What’s beautiful, hangs on your wall and provides long-term capital appreciation? Here’s a hint: it’s not the singing largemouth bass. We’re talking about art, of course! Not just any art, but great works of art that will increase in value over time.
The Mei Moses Art Index tracks the purchases and sales prices of over 20,000 works of art that have been repeatedly sold at public auction. Over the last fifty years, the Mei Moses Index and the S&P 500 have had roughly equal compound annual returns.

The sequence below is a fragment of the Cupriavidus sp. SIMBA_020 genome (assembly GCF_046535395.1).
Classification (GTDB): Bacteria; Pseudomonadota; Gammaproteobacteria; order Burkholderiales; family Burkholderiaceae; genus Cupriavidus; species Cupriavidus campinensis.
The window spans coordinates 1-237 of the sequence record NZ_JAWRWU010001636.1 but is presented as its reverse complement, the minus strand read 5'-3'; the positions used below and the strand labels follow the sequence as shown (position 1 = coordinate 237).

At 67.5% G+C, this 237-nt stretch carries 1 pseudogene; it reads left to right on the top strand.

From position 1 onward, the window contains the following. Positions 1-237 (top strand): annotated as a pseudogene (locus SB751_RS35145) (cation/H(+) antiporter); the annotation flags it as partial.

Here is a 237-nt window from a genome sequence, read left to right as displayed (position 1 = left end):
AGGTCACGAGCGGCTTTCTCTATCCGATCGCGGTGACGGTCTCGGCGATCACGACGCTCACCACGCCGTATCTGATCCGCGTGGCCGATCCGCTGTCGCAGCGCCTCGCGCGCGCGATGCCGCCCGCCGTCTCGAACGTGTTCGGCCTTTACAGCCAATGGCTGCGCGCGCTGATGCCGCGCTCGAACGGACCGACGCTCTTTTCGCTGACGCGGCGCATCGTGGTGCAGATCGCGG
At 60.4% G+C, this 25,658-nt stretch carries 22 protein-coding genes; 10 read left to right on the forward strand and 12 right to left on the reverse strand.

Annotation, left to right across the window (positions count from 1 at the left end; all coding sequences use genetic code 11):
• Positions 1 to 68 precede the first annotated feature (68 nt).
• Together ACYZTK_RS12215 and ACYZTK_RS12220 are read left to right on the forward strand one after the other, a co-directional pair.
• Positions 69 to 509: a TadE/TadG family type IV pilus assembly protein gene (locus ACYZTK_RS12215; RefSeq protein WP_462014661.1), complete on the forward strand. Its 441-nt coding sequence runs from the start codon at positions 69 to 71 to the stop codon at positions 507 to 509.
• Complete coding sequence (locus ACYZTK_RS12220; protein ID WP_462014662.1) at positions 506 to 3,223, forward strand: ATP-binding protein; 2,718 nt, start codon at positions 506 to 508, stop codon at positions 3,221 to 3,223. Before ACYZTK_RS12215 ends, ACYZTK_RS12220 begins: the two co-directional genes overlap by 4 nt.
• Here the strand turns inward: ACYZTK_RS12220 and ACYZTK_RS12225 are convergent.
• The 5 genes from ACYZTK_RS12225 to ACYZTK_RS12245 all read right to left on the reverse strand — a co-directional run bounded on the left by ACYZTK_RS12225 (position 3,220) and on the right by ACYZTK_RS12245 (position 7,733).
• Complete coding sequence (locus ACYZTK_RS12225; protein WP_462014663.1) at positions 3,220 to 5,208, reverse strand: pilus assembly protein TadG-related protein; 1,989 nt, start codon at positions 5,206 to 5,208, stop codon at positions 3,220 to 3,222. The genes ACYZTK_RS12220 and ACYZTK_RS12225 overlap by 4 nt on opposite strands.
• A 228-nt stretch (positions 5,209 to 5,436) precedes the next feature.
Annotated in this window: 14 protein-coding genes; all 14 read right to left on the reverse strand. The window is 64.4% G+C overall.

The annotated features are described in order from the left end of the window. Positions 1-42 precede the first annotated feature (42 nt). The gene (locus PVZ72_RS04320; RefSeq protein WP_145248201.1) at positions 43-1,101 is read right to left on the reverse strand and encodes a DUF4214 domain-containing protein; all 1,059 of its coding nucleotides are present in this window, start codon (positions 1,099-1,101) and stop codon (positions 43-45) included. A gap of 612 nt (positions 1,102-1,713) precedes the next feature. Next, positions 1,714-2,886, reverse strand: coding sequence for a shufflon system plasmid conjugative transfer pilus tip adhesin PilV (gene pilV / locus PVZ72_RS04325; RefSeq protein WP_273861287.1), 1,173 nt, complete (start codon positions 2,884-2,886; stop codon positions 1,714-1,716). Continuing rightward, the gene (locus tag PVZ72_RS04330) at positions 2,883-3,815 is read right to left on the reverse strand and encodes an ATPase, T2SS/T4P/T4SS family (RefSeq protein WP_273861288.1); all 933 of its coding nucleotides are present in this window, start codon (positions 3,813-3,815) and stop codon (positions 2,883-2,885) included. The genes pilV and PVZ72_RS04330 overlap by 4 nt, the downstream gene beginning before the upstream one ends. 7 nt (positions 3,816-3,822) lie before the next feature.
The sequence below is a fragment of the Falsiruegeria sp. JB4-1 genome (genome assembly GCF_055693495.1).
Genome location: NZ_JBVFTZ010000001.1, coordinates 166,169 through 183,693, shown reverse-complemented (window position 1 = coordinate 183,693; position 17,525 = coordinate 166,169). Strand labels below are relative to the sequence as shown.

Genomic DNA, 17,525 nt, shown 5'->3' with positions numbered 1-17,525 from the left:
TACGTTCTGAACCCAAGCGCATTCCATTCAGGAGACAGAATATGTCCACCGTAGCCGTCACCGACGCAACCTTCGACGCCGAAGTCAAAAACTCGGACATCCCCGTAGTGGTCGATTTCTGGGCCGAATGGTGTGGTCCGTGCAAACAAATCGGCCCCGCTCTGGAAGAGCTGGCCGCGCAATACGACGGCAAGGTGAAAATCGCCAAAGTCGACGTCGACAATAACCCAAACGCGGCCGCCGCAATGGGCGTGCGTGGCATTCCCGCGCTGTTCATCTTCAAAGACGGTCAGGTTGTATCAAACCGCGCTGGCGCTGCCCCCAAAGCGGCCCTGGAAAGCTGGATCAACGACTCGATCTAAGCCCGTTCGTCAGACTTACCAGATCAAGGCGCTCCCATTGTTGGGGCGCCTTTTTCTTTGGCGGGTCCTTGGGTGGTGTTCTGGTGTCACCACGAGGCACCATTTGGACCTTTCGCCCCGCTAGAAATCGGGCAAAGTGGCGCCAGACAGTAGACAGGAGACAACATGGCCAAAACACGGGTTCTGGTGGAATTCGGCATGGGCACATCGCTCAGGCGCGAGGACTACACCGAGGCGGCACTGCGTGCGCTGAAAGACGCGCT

So if you’ve ever been tempted to purchase a beautiful original work of art and wondered if it would actually be a good investment, read on for a little artistic inspiration from these record-breaking art sales…1) The Card Players (1892-93) Paul CézanneThe highest price ever fetched a work of art is $250 million. Or maybe even $300 million. While the truth lies somewhere in between, the precise amount was never disclosed. The royal family of Qatar purchased this painting in 2011 for the record-beating sum, from the estate of Greek shipping tycoon George Embiricos. Good news for you, The Card Players is actually a series of five paintings, so you have four more chances to score. 2) The Scream (1895) Edvard MunchIt is rumoured that the royal family of Qatar was also the anonymous buyer of the oil and pastel work of art, The Scream, when it was sold for auction in May 2012 for nearly $120 million. The owner was Petter Olsen, a billionaire businessman and heir to a Norwegian shipping company. The work has an illustrious past: while on display at Oslo’s National Gallery in 2004 it was stolen and later recovered with help from British police.3) No. 5, 1948 (1948) Jackson PollockOne of Jackson Pollock’s famous drip paintings, No. 5, 1948, was sold privately through a broker at Sotheby’s in 2006 for $140 million. The seller was David Geffen, a self-made billionaire and Hollywood movie mogul who founded DreamWorks SKG with Steven Spielberg and Jeffrey Katzenberg. The buyer is rumoured to have been Mexican financier David Martinez.4) Woman III (1953) Willem de KooningDavid Geffen must have been cleaning out his garage in 2006, because not only did he sell his Jackson Pollock, he also sold this expressionist painting for $137.5 million. He sold it to hedge fund billionaire Steven Cohen. Mr. Geffen also sold Mr. Cohen another de Kooning painting for a mere $63.5 million; and a Jasper Johns painting to the CEO of Citadel Investment Group for $80 million. Despite these sales, Mr. Geffen continues to hold one of the most impressive collections of post-war American art in the world.5) Portrait of Adele Bloch-Bauer I (1907) Gustav KlimtRonald Lauder, the son of cosmetics queen Estée Lauder, takes a special interest in recovering works of art that were lost or stolen in Nazi Germany. One of these pieces was this painting Gustav Klimt. The owner, Maria Altmann, retrieved five paintings from the Austrian government which had been stolen from her family, then sold this one to Lauder for $135 million. It is the centrepiece of Lauder’s collection at the Neue Galerie in New York.6) Portrait of Dr. Gachet (1890) Vincent van GoghVan Gogh painted this picture of his doctor near the end of his life and it became one of his most famous works. Van Gogh’s sister-in-law sold it in 1897 for 300 francs. It eventually made its way to the Siegfried Kramarsky family, who put it up for auction at Christie’s in 1990. Within three minutes, it was sold to Ryoei Saito, a Japanese businessman, for $82.5 million. 7) Bal du moulin de la Galette (1876) Pierre-Auguste RenoirMr. Saito also bought this Renoir painting for $78 million in 1990 from art collector Mrs. John Hay (Betsey) Whitney. He created a minor uproar in the art world when he said he would have these two paintings cremated with him upon his death. Mr. Saito never got the chance however, as he ran into financial trouble and the paintings were returned to auction at Sotheby’s where they were allegedly sold for a fraction of what Mr. Saito had paid.8) Garçon à la pipe (1905) Pablo PicassoPicasso was only 24 years old when he painted this and it was considered a minor work art historians. American billionaire John Hay Whitney bought it in 1950 for $30,000 and upon his death it was held within a charity for human rights and justice called the Greentree Foundation. The charity sold the work in 2004 for $104.2 million, reportedly to Guido Barilla, the head of an Italian food company.9) Nude, Green Leaves and Bust (1932) Pablo PicassoAnother Picasso made history when it was sold at auction for $106.5 million. For the previous 60 years, the painting was owned American art collectors Sidney and Frances Brody and only exhibited to the public once. The couple purchased it from Picasso’s dealer in 1951. The painting was sold Mrs. Brody’s estate in 2010 and it is rumoured to have been bought Monaco billionaire Lily Safra. 10) Orange, Red, Yellow (1961) Mark RothkoIn 1961, after a show at New York’s MOMA and the sale of eight paintings for $15,000 each, Mark Rothko fell into a depression. These were high prices for a contemporary abstract painter in those days and Rothko was upset that his work would become a commodity, appreciated as much the investment community as the art world. Imagine Rothko’s despair had he lived to see this piece sell (from the estate of art collector David Pincus) for nearly $87 million in May 2012.Real value appreciationArt investment at these levels is not for the faint of wallet. Master works of art come with all kinds of additional expenses: auction or dealer commissions, storage and handling fees, restoration costs, insurance fees and tax considerations. For the modest investor and art lover, consider investing (or starting) an art fund, such as The Fine Art Fund Group. If you have an eye for talent, you might prefer to start your own collection of reasonably-priced work emerging artists (check out ArtBombDaily.com). Of course, once you fall in love with a work of art, you probably won’t want to sell it – and that’s the best kind of appreciation of all.